The Mongrel Mob says National MP Simeon Brown's tweet calling them "scaredy-cats" for rescheduling an appearance before MPs has "backfired" on him.
The Waikato Mongrel Mob Kingdom was set to submit on Brown's Firearm Prohibition Orders Bill on Wednesday but the appearance was cancelled. Brown tweeted in response labelling them a "bunch of scaredy-cats".
Brown's legislation would provide new powers to the police to make sure certain gang members don't have access to firearms, while not putting unnecessary restrictions on legal gun owners.
The Waikato Mongrel Mob's public relations representative Louise Hutchinson responded to Brown on social media, saying he was "wrong" because they had asked for the submission to be rescheduled.
"Get your facts right before you go spinning propaganda on social media."
Brown followed up with another tweet saying: "Organised crime not so organised when not committing crime. This is the second opportunity they had to submit on my Bill but weren't available when the submission date arrived."
Hutchinson thinks Brown was trying to whip up negative sentiment.
"Is this what he does to every group that reschedules their submission? Or was this just part of their political narrative that they continue to spin and target the kingdom for?" she told Newshub.
"He actually did a second tweet to say this was the second time we'd rescheduled, so yeah all good, but that first tweet was definitely on purpose."
Hutchinson said the tweet "kind of backfired" on Brown.
The original tweet has more than 80 comments so far and Hutchinson pointed out that there was some quite a bit of backlash to Brown's remarks.
"How is this helpful? Just sounds spiteful and a low blow," one person wrote.
"Simeon, don't act like a school kid. Show some professionalism," another said.
Others just seemed to find it amusing.
"This was the second time the Waikato Mongrel Mob Kingdom was scheduled to appear before the Justice Committee to submit on my Bill - and they pulled out from submitting both times," Brown told Newshub.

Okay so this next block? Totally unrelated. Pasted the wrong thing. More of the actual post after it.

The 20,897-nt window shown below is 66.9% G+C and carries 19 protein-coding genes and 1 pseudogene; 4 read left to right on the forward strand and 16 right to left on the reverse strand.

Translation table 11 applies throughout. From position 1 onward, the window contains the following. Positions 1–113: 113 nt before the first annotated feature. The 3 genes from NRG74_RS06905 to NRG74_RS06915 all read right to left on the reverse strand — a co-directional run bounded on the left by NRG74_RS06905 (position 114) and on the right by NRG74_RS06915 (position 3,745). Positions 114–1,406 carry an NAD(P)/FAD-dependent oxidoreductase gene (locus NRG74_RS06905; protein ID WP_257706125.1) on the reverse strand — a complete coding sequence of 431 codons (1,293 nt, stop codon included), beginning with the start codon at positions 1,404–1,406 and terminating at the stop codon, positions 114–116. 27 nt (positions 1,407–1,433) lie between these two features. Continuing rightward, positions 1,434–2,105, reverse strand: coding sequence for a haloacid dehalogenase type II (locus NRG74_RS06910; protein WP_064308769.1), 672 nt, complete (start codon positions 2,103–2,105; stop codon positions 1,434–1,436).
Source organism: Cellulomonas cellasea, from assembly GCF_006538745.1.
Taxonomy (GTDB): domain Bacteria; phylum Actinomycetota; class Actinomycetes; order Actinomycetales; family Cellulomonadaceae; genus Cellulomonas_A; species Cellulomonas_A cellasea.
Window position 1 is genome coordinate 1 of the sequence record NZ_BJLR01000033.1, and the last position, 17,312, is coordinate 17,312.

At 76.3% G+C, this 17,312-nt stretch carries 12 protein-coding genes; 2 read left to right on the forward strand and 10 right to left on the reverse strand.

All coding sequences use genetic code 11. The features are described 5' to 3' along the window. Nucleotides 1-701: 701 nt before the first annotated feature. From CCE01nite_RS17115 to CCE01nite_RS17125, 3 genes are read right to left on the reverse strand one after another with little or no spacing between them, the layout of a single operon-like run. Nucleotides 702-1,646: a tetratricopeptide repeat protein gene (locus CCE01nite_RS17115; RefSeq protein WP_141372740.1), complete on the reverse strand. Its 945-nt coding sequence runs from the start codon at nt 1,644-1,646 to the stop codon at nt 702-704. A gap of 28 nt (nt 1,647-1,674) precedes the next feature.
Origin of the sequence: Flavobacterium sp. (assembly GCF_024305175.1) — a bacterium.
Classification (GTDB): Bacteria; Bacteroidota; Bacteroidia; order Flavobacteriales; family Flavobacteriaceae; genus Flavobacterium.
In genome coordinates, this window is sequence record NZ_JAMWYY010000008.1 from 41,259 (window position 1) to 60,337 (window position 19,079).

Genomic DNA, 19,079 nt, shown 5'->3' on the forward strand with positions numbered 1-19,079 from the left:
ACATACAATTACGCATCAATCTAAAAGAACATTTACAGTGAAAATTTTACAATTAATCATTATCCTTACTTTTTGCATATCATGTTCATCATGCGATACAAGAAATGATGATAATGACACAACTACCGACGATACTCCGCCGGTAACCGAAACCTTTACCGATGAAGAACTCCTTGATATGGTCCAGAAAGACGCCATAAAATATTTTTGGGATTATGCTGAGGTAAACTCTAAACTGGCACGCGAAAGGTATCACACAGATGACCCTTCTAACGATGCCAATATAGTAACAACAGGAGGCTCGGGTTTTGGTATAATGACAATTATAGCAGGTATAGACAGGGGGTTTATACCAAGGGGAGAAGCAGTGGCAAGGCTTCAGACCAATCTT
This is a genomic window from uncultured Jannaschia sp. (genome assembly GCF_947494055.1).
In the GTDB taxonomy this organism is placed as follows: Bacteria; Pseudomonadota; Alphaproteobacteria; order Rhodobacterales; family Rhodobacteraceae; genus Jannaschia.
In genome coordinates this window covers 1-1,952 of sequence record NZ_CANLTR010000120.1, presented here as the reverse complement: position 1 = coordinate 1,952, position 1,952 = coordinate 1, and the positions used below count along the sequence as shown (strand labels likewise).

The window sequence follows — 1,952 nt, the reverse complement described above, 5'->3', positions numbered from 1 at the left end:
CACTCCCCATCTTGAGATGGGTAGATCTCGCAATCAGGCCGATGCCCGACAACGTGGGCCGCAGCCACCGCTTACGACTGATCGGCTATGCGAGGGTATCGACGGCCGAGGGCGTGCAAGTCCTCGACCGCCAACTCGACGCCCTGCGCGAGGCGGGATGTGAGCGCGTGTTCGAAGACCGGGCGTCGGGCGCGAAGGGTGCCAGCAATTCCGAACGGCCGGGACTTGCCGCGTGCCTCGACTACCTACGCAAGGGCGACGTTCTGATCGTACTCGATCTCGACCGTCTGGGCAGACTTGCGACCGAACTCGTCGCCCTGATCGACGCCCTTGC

"Blaming their lack of appearance on scheduling issues seems a bit weak when they have been given two opportunities to appear. Organised crime doesn't seem that organised when they aren't committing crime.
"I understand they may be given another opportunity and I hope they take it up as I am interested in hearing their views and asking them a range of questions about the harm gangs do in the community, particularly when it comes to firearms."
Hutchinson said they had to reschedule because of work commitments.
"That's the other thing, it's like they sit in this place in Parliament and it's all their rules but it's so disenfranchising for our communities because our people work," she told Newshub.
"They think our people are selling drugs and everything. We don't live these lives where we can sit around and do all these things like they do."
Hutchinson said they would not support Brown's legislation.
"The only way we're going to reduce gun violence and all those types of things is by prevention and education and reducing poverty. This is just a political spin."
Gang numbers are on the rise in New Zealand. In October 2017 when Labour took office the number on the national gang list was 5300. By the end of last year that had ballooned to 7800 - an increase of nearly 2500.
"The numbers could be up because of association," Hutchinson said. "We're not saying there isn't definitely an issue with gang numbers increasing but you've got to look at the 501s coming in, poverty, homelessness - those are the things that will be driving any increase."
It's not the first time the Waikato Mongrel Mob Kingdom has taken on politicians.
It hit back at former NZ First MP Shane Jones in February last year after he suggested a separate court process for gang members, and attacked gang leaders for "trying to pass themselves off as crime-free apostles".
President of the Waikato Mongrel Mob Kingdom Chapter Sonny Fatupaito said Jones was "using gangs for political gain".
That same month the gang accused former National leader Simon Bridges of trying to "advance his political rhetoric" by blasting gang culture at a public meeting in Tauranga.